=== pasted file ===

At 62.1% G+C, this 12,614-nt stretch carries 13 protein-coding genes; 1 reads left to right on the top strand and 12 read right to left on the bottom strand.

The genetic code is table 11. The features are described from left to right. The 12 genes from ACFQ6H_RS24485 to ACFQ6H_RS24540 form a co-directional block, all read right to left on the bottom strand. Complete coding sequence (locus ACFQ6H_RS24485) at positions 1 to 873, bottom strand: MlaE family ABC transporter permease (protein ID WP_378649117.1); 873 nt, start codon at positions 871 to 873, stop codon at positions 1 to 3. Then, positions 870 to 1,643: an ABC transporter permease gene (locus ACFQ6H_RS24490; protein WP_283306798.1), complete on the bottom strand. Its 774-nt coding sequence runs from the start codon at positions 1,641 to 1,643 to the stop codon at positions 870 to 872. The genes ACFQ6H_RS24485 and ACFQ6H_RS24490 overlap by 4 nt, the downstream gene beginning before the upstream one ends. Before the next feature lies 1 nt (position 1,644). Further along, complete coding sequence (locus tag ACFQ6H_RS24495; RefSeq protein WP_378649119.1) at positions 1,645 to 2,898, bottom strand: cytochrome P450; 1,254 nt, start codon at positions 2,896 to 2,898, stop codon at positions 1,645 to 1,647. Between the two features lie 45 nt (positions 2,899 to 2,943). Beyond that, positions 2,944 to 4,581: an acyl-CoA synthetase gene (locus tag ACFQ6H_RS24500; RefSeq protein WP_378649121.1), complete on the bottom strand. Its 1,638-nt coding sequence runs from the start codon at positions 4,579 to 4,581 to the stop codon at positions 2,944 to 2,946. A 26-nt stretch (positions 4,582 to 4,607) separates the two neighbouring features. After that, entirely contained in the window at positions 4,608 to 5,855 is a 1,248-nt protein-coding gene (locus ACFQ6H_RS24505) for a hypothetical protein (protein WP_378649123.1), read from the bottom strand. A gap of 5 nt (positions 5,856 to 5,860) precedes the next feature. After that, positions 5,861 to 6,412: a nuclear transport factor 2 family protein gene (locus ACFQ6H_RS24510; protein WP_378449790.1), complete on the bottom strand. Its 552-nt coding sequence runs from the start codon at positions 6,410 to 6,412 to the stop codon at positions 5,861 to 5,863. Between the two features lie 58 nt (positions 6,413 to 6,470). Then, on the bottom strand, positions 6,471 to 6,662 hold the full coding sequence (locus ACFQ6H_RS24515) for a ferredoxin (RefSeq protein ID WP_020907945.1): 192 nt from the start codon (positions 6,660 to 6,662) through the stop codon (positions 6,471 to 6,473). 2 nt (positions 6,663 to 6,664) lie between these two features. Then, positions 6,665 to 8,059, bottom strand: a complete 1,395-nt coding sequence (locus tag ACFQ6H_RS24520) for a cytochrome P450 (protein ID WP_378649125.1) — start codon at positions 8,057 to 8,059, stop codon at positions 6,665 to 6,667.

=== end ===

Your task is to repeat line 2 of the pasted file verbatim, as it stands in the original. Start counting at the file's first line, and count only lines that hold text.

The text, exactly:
The genetic code is table 11. The features are described from left to right. The 12 genes from ACFQ6H_RS24485 to ACFQ6H_RS24540 form a co-directional block, all read right to left on the bottom strand. Complete coding sequence (locus ACFQ6H_RS24485) at positions 1 to 873, bottom strand: MlaE family ABC transporter permease (protein ID WP_378649117.1); 873 nt, start codon at positions 871 to 873, stop codon at positions 1 to 3. Then, positions 870 to 1,643: an ABC transporter permease gene (locus ACFQ6H_RS24490; protein WP_283306798.1), complete on the bottom strand. Its 774-nt coding sequence runs from the start codon at positions 1,641 to 1,643 to the stop codon at positions 870 to 872. The genes ACFQ6H_RS24485 and ACFQ6H_RS24490 overlap by 4 nt, the downstream gene beginning before the upstream one ends. Before the next feature lies 1 nt (position 1,644). Further along, complete coding sequence (locus tag ACFQ6H_RS24495; RefSeq protein WP_378649119.1) at positions 1,645 to 2,898, bottom strand: cytochrome P450; 1,254 nt, start codon at positions 2,896 to 2,898, stop codon at positions 1,645 to 1,647. Between the two features lie 45 nt (positions 2,899 to 2,943). Beyond that, positions 2,944 to 4,581: an acyl-CoA synthetase gene (locus tag ACFQ6H_RS24500; RefSeq protein WP_378649121.1), complete on the bottom strand. Its 1,638-nt coding sequence runs from the start codon at positions 4,579 to 4,581 to the stop codon at positions 2,944 to 2,946. A 26-nt stretch (positions 4,582 to 4,607) separates the two neighbouring features. After that, entirely contained in the window at positions 4,608 to 5,855 is a 1,248-nt protein-coding gene (locus ACFQ6H_RS24505) for a hypothetical protein (protein WP_378649123.1), read from the bottom strand. A gap of 5 nt (positions 5,856 to 5,860) precedes the next feature. After that, positions 5,861 to 6,412: a nuclear transport factor 2 family protein gene (locus ACFQ6H_RS24510; protein WP_378449790.1), complete on the bottom strand. Its 552-nt coding sequence runs from the start codon at positions 6,410 to 6,412 to the stop codon at positions 5,861 to 5,863. Between the two features lie 58 nt (positions 6,413 to 6,470). Then, on the bottom strand, positions 6,471 to 6,662 hold the full coding sequence (locus ACFQ6H_RS24515) for a ferredoxin (RefSeq protein ID WP_020907945.1): 192 nt from the start codon (positions 6,660 to 6,662) through the stop codon (positions 6,471 to 6,473). 2 nt (positions 6,663 to 6,664) lie between these two features. Then, positions 6,665 to 8,059, bottom strand: a complete 1,395-nt coding sequence (locus tag ACFQ6H_RS24520) for a cytochrome P450 (protein ID WP_378649125.1) — start codon at positions 8,057 to 8,059, stop codon at positions 6,665 to 6,667.